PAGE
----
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The next federal budget – landing in April? May? Bueller? Bueller? – has to be about the future.

For the past year, Canada has been living day to day, with Ottawa focused on keeping Canadians solvent and the economy turning, by borrowing and spending massively in the here and now. The challenges of today left little room for tomorrow. Last summer, when the Trudeau government hinted at a fall filled with big, new initiatives for a postpandemic world, we urged the government to give its head a shake and focus on the deadly pandemic present. Before moving on to the postwar, you have to win the war. Six months ago, the war was far from over.

But six months later, signs are that the omnipresent pandemic is about to become history. Barring disaster, such as the rise of new, vaccine-resistant coronavirus variants, Canada is poised for a reopening. The economy is growing faster than expected, and Canadians are sitting on more savings then they’ve had since the 1990s – setting the economy up for a consumer-powered recovery.

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By putting so much money into the hands of Canadians during the pandemic, money that could not be spent at businesses that were not open, the Trudeau government in effect front-loaded a lot of postpandemic stimulus. That, plus an American economy about to be jolted by another US$1.9-trillion of stimulus from Washington, means that Finance Minister Chrystia Freeland, who last fall proposed up to $100-billion in postpandemic simulative spending, can safely budget for far less.

A present turning out better than expected is an opportunity, and a challenge.

The challenge is that, while borrowing massively is what the Trudeau government was supposed to have done during a recession, it risks becoming habit-forming. Sending out cheques makes politicians popular, but the scale of the borrowed money dispensed this past year could only ever be a limited-time offer. It’s not remotely sustainable.

Ms. Freeland need be in no hurry to balance the budget, and even her predecessor’s fiscal anchor, of a flat to declining debt-to-GDP ratio, doesn’t have to be achieved for a few years. But she has to begin winding down a situation where Ottawa is not just borrowing heavily, but doing so to spur spending today, not investment for tomorrow.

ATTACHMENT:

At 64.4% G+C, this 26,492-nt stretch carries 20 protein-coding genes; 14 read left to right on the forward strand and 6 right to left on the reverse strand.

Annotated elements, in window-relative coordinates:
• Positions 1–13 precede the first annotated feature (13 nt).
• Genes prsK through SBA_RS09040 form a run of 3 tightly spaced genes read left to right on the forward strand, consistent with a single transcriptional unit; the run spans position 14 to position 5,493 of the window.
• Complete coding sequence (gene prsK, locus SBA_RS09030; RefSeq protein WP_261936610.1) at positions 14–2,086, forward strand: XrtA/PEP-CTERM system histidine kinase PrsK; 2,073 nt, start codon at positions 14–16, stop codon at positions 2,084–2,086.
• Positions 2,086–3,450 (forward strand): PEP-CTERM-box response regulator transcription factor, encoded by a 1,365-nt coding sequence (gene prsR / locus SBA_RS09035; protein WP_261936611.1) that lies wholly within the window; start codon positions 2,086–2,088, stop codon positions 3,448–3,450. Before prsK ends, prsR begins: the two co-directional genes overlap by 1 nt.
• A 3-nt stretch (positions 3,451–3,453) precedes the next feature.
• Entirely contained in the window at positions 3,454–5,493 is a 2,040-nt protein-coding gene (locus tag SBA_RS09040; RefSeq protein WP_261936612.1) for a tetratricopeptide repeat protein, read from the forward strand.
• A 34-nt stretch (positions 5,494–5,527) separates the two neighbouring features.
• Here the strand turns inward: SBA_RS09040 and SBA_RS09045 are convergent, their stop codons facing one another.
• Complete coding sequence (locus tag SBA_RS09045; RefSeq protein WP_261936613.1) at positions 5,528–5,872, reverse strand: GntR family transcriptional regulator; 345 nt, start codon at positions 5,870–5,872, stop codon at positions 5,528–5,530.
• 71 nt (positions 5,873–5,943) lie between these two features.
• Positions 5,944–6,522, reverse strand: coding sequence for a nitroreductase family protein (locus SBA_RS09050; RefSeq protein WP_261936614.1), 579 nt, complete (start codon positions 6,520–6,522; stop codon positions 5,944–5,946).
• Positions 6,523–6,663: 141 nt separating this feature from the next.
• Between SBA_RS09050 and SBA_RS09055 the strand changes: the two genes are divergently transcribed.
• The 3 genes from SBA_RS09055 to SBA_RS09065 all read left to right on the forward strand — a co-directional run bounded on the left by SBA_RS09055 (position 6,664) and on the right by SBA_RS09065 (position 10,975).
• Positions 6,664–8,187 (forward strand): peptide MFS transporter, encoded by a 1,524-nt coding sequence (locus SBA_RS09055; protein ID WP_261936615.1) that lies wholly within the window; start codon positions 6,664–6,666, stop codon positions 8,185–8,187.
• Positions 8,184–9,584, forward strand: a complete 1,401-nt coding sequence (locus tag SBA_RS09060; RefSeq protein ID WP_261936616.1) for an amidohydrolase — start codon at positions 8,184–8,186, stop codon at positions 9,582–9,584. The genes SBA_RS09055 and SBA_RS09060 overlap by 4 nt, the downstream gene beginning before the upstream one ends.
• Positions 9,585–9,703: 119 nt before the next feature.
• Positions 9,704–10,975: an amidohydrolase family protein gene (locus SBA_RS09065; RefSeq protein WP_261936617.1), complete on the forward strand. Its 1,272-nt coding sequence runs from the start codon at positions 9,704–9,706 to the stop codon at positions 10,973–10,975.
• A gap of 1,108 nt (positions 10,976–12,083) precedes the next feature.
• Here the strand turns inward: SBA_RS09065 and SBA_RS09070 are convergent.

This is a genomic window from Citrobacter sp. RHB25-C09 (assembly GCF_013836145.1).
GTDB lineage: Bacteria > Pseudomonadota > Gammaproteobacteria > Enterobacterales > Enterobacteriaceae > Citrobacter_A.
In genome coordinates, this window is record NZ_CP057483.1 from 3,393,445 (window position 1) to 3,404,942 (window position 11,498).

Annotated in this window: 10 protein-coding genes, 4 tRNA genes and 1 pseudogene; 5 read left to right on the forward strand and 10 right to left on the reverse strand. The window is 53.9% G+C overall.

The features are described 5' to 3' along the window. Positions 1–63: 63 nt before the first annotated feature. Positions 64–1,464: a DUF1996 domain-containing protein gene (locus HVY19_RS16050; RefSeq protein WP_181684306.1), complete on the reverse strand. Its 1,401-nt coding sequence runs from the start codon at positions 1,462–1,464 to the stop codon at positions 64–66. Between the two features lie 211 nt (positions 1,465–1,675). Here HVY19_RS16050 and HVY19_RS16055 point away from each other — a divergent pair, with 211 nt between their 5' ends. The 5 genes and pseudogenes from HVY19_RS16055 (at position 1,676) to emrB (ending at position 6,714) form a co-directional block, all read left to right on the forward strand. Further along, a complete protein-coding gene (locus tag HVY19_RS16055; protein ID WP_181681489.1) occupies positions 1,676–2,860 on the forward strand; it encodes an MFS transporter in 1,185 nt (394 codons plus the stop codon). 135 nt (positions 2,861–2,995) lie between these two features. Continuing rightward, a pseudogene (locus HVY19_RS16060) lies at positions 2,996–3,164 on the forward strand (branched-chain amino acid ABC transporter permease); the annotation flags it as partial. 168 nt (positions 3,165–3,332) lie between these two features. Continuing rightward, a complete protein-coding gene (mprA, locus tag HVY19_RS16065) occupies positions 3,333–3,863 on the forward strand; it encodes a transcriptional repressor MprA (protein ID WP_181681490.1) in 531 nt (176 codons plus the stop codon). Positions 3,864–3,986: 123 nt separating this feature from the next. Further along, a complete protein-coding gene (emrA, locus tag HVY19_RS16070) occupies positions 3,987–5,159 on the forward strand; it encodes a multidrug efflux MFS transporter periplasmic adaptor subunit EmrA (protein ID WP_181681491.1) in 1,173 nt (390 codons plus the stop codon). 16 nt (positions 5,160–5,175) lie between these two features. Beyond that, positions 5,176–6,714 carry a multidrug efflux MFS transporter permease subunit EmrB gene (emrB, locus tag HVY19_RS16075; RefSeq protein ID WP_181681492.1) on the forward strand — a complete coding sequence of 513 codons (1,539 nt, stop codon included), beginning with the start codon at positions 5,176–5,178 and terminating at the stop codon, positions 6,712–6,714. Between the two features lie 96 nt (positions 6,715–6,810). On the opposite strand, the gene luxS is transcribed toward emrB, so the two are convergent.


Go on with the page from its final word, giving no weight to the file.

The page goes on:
In the circumstances of 2020, Ottawa made the right moves. But circumstances are changing, fast.

Ottawa’s excessive repetition of “build back better” may be cringe-inducing, but it’s a sound idea. Who doesn’t want a better future? What else is government for? The real debate is over what better would be, and how to get it.

The Trudeau government ought to be thinking about doing “better” in two areas: programs and investments that raise Canada’s productive capacity; and programs and investments that improve the health and lives of Canadians.

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When it comes to investments, such as in public transit, Ottawa has more leeway to justify borrowing, precisely because each infrastructure investment is a one-off. If it can figure out how to minimize cost overruns and poorly chosen projects (both growing problems in public infrastructure), investment here makes sense.

As for increased spending on social programs – spending that continues indefinitely, and usually increases forever – it’s harder to justify borrowing. As a result, even good ideas for new programs will call for tradeoffs.

For example, the Trudeau government has repeatedly signalled that it wants to expand taxpayer-supported child care, and also create national pharmacare. There’s merit in both ideas, and this page has long supported making drugs part of Canada’s universal health care system, perhaps through an improved version of Quebec’s public-private model. We’d also suggest the Liberals do what Liberals do best, and steal the New Democrat Party’s denticare idea – so all health care, not just doctor and hospital care, becomes affordable.

However, such programs are perennial commitments, requiring money, and lots of it, year after year. Absent either hard choices moderating spending in other areas, or new revenues, Ms. Freeland will be hard-pressed to bring big, transformative changes to health care or child care.

What’s more, both of these areas of Canadian life are provincial bailiwicks, so doing anything means dealing with the provinces. That’s a whole other challenge, but it’s not necessarily insurmountable. More on this, next week.

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